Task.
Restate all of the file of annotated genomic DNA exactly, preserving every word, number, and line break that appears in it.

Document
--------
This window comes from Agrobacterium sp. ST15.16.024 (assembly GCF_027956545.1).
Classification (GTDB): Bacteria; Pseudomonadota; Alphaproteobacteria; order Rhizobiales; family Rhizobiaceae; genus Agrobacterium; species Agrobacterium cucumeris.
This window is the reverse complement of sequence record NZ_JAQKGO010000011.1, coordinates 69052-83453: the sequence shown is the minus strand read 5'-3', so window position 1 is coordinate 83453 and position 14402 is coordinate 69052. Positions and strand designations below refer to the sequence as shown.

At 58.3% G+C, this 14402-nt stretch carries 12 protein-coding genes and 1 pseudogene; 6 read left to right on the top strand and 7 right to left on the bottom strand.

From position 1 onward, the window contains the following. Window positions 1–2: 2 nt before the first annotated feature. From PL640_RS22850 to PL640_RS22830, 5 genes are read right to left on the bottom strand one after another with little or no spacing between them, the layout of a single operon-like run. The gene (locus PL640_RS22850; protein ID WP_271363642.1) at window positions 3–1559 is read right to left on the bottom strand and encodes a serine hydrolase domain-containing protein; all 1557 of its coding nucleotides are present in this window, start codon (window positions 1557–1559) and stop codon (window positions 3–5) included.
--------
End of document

This window comes from Agrobacterium sp. ST15.16.024 (assembly GCF_027956545.1).
Classification (GTDB): Bacteria; Pseudomonadota; Alphaproteobacteria; order Rhizobiales; family Rhizobiaceae; genus Agrobacterium; species Agrobacterium cucumeris.
This window is the reverse complement of sequence record NZ_JAQKGO010000011.1, coordinates 69052-83453: the sequence shown is the minus strand read 5'-3', so window position 1 is coordinate 83453 and position 14402 is coordinate 69052. Positions and strand designations below refer to the sequence as shown.

At 58.3% G+C, this 14402-nt stretch carries 12 protein-coding genes and 1 pseudogene; 6 read left to right on the top strand and 7 right to left on the bottom strand.

From position 1 onward, the window contains the following. Window positions 1–2: 2 nt before the first annotated feature. From PL640_RS22850 to PL640_RS22830, 5 genes are read right to left on the bottom strand one after another with little or no spacing between them, the layout of a single operon-like run. The gene (locus PL640_RS22850; protein ID WP_271363642.1) at window positions 3–1559 is read right to left on the bottom strand and encodes a serine hydrolase domain-containing protein; all 1557 of its coding nucleotides are present in this window, start codon (window positions 1557–1559) and stop codon (window positions 3–5) included.